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By David GordonDirector, Eaton Vance Advisor Institute

Advisors of my vintage (baby boomers) may remember learning early in their careers to avoid topics like religion and politics in client conversations. However, new research from Hartford Funds suggests younger investors want advisors whose political views align with theirs.1

When a client reveals his or her political preferences, what is a cautious advisor to do? The most judo-like first response is to say, "Tell me more." When the client shares his or her view, seize the opportunity to ask some thought-provoking questions — and listen to the answers.

What do you expect the implications to be on your investment strategy if:

  • The election (any election, not just the 2020 election) goes the way you hope?
  • The election does not go the way you hope?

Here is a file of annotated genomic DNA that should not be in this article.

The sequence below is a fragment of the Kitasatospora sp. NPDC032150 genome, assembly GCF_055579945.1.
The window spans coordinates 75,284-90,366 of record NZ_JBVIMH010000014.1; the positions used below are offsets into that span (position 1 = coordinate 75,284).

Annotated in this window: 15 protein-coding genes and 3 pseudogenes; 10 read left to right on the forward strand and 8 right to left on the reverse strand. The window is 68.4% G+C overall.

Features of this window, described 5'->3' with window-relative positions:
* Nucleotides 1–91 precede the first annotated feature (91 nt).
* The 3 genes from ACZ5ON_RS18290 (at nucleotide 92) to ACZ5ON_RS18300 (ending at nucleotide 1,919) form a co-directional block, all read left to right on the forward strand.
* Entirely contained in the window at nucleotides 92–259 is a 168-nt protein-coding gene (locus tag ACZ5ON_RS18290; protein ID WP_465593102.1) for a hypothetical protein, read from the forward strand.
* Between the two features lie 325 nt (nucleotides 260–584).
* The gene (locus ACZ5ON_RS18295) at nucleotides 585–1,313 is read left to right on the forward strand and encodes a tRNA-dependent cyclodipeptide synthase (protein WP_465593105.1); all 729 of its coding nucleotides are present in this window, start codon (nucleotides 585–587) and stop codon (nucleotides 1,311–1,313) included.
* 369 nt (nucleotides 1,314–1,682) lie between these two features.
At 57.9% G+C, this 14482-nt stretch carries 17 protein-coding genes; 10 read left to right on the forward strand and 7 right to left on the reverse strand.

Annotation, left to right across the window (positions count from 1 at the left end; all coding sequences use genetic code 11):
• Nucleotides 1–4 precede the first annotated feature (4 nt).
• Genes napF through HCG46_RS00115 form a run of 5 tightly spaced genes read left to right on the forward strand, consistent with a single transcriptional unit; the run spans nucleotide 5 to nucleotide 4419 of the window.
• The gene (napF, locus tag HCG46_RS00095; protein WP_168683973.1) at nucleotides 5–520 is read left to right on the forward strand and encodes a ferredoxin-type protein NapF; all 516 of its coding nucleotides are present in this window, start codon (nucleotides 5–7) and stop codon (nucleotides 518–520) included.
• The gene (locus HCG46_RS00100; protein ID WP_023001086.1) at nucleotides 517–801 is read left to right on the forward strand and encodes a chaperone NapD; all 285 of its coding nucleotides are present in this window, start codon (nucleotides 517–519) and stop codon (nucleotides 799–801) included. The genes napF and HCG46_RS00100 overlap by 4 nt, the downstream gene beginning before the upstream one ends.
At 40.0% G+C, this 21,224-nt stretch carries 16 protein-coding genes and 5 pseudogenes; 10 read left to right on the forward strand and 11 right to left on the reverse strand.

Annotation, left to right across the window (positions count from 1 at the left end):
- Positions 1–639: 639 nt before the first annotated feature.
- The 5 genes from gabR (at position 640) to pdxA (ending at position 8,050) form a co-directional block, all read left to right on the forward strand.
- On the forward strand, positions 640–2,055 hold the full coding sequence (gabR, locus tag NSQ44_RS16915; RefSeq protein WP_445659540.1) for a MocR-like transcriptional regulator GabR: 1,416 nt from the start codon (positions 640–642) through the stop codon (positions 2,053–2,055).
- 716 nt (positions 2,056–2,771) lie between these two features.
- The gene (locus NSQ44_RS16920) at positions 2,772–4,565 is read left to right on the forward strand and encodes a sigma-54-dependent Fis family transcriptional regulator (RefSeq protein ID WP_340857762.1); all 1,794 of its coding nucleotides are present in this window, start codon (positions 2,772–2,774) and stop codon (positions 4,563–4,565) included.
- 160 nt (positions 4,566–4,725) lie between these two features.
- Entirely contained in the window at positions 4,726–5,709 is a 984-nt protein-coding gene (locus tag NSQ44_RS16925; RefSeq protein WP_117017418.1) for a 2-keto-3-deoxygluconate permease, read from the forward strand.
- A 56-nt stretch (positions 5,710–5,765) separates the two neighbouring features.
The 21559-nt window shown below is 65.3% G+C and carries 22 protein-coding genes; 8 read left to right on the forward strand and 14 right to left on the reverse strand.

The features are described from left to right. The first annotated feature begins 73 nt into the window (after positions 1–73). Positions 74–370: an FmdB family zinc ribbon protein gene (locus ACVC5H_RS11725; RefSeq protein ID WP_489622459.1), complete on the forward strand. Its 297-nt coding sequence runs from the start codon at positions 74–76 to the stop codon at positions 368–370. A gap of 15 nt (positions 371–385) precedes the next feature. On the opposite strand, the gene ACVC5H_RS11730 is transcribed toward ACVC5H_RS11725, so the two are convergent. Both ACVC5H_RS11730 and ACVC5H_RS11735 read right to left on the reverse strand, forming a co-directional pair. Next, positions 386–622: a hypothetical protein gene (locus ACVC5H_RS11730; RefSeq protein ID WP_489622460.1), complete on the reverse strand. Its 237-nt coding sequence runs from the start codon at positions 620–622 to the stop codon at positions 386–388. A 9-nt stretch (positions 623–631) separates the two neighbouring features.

• The election has a mixed result?
  • The election results remain unknown period of time after Election Day?

These questions encourage clients to consider multiple possible outcomes, not just their political preference — all without revealing your own. Don't take the bait if a client asks, "What do you think?" Rather, discuss the investment risks and opportunities you see in each of these four outcomes.

Bottom line: Although politics may still be taboo to discuss, if a client brings up his or her political preference, use this information to help them understand the potential implications to their investment portfolios and financial planning.